A change in recipe was enough to set alarm bells ringing for some Australian mothers, who found that their newly-purchased tins of Milo tasted “terrible” and did not taste like “real Milo”. One mother realised that this was because the tin of Milo she had purchased from supermarket chain Aldi was made in Singapore, and took to Facebook group “Aldi Mums” to warn others about her discovery.

Here’s what happens to Russian oligarch yachts after they’re seized (CNBC)

  • Freezing the assets is the simple part; deciding what to do with them could touch off court battles that drag on for years.
  • The latest round of sanctions go further than any other coordinated global round of sanctions on individuals and create new legal questions that have yet to be answered.

Tectonic shift in South Korea politics as conservative outsider elected president (CNBC)

  • Conservative South Korean opposition candidate Yoon Suk-yeol rode to victory in the country’s tight presidential election on a wave of discontent over economic policy, scandals, and gender wars, reshaping the political future of Asia’s fourth-largest economy.
  • His victory in Wednesday’s bitterly fought election means a remarkable turnaround for the main conservative bloc, now known as the People Power Party, which had been struggling to regroup since the 2017 snap election was held after the impeachment and ouster of then President Park Geun-hye.
  • Yoon has pledged to stamp out graft, foster justice and create a more level economic playing field, while seeking a “reset” with China and a tougher stance towards reclusive North Korea, which has launched a record number of missiles in recent months.

S$500m in aviation support as Singapore aims to get Changi passenger volume back to 50% of pre-Covid level this year (Business Times)

This is as Singapore aims to restore Changi Airport’s passenger volumes to at least 50 per cent of pre-Covid levels in 2022, Minister for Transport S Iswaran announced at the ministry’s Committee of Supply debate on Wednesday (Mar 9).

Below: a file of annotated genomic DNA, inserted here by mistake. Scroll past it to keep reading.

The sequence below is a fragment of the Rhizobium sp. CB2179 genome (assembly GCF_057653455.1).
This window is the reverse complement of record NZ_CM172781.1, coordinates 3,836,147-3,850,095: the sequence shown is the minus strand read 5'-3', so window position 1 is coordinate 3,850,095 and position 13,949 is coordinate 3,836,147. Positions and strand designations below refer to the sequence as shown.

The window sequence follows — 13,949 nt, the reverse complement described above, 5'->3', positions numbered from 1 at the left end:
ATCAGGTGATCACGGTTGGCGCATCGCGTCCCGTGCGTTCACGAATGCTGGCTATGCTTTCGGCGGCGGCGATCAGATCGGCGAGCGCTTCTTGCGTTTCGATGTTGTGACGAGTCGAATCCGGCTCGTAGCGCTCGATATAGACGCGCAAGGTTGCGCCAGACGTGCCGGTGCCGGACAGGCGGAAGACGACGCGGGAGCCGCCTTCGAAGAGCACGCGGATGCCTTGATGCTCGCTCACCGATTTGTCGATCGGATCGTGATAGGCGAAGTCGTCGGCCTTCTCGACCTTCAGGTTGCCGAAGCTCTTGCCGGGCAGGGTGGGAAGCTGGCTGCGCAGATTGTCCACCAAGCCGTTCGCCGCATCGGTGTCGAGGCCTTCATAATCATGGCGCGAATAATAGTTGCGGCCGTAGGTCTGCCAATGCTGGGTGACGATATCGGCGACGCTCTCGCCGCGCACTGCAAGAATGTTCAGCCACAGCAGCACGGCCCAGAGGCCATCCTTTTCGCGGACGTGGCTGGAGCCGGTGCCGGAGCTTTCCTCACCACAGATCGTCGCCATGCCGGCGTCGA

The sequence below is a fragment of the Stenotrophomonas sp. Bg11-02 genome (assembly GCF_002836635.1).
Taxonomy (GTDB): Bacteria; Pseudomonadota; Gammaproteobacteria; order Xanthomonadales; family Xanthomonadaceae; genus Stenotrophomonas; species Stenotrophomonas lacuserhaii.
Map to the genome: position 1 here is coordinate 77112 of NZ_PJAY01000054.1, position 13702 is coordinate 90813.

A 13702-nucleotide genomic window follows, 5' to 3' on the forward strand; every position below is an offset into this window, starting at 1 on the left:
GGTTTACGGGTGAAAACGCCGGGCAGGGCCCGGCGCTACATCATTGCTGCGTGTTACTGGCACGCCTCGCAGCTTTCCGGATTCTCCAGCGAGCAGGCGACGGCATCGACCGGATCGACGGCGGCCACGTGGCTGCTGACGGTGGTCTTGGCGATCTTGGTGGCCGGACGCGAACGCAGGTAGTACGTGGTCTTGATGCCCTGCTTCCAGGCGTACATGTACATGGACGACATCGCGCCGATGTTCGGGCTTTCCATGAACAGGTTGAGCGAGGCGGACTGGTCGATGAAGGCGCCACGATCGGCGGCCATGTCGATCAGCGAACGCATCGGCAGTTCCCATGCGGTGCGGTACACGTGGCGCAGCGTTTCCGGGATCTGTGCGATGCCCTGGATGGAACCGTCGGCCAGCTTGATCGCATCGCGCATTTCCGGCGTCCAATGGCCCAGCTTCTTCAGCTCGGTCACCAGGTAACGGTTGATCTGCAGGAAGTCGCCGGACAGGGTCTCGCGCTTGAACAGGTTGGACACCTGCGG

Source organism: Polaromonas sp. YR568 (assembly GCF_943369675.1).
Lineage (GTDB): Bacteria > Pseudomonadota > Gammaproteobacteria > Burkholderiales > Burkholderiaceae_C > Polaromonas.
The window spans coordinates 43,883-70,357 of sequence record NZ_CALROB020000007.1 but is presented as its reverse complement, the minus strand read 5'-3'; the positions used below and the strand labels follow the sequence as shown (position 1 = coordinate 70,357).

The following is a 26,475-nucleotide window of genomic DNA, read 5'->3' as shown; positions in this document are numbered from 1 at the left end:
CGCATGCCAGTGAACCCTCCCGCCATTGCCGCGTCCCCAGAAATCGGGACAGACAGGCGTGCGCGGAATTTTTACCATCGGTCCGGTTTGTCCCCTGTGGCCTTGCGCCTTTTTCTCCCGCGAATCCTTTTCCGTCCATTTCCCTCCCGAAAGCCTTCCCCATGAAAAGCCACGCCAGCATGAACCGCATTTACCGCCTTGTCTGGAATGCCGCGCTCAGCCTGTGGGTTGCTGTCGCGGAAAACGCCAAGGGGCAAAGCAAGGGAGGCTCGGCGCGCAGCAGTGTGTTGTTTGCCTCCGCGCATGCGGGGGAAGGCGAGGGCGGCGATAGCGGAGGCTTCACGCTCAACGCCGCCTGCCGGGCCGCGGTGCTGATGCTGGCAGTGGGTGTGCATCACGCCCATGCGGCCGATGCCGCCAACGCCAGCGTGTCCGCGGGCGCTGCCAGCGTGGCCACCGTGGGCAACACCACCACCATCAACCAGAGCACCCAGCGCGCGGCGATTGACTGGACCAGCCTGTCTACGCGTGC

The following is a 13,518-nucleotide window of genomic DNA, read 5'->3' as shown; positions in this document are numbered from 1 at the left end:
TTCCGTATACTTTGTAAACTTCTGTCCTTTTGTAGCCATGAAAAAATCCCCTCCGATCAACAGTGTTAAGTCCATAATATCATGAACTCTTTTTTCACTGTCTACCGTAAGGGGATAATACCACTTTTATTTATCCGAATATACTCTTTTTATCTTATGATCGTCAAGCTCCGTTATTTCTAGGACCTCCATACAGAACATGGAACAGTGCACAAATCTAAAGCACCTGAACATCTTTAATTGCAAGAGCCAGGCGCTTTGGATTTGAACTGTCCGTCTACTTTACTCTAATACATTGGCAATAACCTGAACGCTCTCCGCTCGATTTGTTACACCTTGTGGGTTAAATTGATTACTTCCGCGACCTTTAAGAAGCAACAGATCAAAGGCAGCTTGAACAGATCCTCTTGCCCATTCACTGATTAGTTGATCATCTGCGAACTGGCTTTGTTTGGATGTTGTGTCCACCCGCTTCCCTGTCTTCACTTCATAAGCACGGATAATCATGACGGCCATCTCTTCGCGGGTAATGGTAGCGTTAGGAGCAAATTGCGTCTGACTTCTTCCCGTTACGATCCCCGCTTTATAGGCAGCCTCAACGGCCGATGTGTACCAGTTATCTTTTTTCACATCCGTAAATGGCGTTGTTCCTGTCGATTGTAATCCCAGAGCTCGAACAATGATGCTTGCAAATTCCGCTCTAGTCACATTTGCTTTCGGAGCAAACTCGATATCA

The OneAviation Resilience Package includes S$60 million of wage support through the aviation workforce retention grant, from April to September 2022. This covers 10 per cent of wages paid to local employees, up to a cap of S$4,600 of gross monthly wages per employee.

Another S$390 million is for cost relief and support for public health safeguards, with the rebates on fees and charges payable by aviation stakeholders at Changi Airport and Seletar Airport to be extended for six months.

Singapore Billionaire Ron Sim Revamps V3 Group As Unit Revives Hong Kong IPO (Forbes)

V3 Brands Asia—which includes the group’s flagship high-end massage chair maker OSIM and TWG Tea—had last month filed an IPO application to Hong Kong’s stock exchange. The company scrapped its 2018 IPO due to market volatility, and opted to sell close to 30% of the company to U.S. private equity firm KKR for $370 million.

The Singapore-based company is preparing to list as earnings surge even as the Covid-19 pandemic disrupted the global economy. The company’s net profit soared 153% to S$72.7 million ($53.3 million) in the nine months ended September 30 from the previous year, while revenue improved 33% to S$332.8 million, according to its IPO filing.

Singapore claim bronze medal in debut Ice Hockey World Championship Division IV campaign (CNA)

The Singapore men’s national ice hockey team wrapped up their first trip to the IIHF world championships with a convincing 8-2 win over Malaysia on Tuesday (Mar 8), a result that secured them third place in the Division IV tournament.